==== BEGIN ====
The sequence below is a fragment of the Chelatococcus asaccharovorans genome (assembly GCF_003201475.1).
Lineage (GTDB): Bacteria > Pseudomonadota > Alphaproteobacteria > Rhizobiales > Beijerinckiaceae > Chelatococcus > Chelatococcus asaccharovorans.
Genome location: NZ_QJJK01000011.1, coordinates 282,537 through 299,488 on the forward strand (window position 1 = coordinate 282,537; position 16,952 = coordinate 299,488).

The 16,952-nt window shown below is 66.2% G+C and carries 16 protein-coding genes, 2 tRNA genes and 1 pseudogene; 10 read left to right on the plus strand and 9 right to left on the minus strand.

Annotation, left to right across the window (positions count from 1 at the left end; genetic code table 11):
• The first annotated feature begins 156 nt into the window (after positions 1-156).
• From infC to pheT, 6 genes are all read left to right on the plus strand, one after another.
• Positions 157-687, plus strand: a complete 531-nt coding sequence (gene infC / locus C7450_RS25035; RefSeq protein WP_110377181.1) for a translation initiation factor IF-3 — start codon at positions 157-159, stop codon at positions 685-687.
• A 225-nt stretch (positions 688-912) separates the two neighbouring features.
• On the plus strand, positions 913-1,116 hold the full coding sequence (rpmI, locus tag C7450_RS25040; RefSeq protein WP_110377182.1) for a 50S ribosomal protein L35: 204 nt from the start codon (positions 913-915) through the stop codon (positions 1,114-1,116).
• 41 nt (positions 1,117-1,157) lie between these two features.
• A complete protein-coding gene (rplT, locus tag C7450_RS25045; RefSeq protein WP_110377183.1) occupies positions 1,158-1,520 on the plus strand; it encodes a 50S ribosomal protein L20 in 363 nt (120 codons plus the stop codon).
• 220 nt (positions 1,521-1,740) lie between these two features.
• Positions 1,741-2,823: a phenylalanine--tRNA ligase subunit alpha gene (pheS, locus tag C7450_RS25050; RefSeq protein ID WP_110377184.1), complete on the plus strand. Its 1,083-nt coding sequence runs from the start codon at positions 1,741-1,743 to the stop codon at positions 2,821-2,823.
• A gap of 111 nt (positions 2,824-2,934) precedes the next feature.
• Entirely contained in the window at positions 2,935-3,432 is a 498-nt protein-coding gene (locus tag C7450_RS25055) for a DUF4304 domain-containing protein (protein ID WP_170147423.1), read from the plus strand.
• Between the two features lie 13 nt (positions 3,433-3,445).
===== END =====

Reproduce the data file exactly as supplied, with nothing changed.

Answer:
The sequence below is a fragment of the Chelatococcus asaccharovorans genome (assembly GCF_003201475.1).
Lineage (GTDB): Bacteria > Pseudomonadota > Alphaproteobacteria > Rhizobiales > Beijerinckiaceae > Chelatococcus > Chelatococcus asaccharovorans.
Genome location: NZ_QJJK01000011.1, coordinates 282,537 through 299,488 on the forward strand (window position 1 = coordinate 282,537; position 16,952 = coordinate 299,488).

The 16,952-nt window shown below is 66.2% G+C and carries 16 protein-coding genes, 2 tRNA genes and 1 pseudogene; 10 read left to right on the plus strand and 9 right to left on the minus strand.

Annotation, left to right across the window (positions count from 1 at the left end; genetic code table 11):
• The first annotated feature begins 156 nt into the window (after positions 1-156).
• From infC to pheT, 6 genes are all read left to right on the plus strand, one after another.
• Positions 157-687, plus strand: a complete 531-nt coding sequence (gene infC / locus C7450_RS25035; RefSeq protein WP_110377181.1) for a translation initiation factor IF-3 — start codon at positions 157-159, stop codon at positions 685-687.
• A 225-nt stretch (positions 688-912) separates the two neighbouring features.
• On the plus strand, positions 913-1,116 hold the full coding sequence (rpmI, locus tag C7450_RS25040; RefSeq protein WP_110377182.1) for a 50S ribosomal protein L35: 204 nt from the start codon (positions 913-915) through the stop codon (positions 1,114-1,116).
• 41 nt (positions 1,117-1,157) lie between these two features.
• A complete protein-coding gene (rplT, locus tag C7450_RS25045; RefSeq protein WP_110377183.1) occupies positions 1,158-1,520 on the plus strand; it encodes a 50S ribosomal protein L20 in 363 nt (120 codons plus the stop codon).
• 220 nt (positions 1,521-1,740) lie between these two features.
• Positions 1,741-2,823: a phenylalanine--tRNA ligase subunit alpha gene (pheS, locus tag C7450_RS25050; RefSeq protein ID WP_110377184.1), complete on the plus strand. Its 1,083-nt coding sequence runs from the start codon at positions 1,741-1,743 to the stop codon at positions 2,821-2,823.
• A gap of 111 nt (positions 2,824-2,934) precedes the next feature.
• Entirely contained in the window at positions 2,935-3,432 is a 498-nt protein-coding gene (locus tag C7450_RS25055) for a DUF4304 domain-containing protein (protein ID WP_170147423.1), read from the plus strand.
• Between the two features lie 13 nt (positions 3,433-3,445).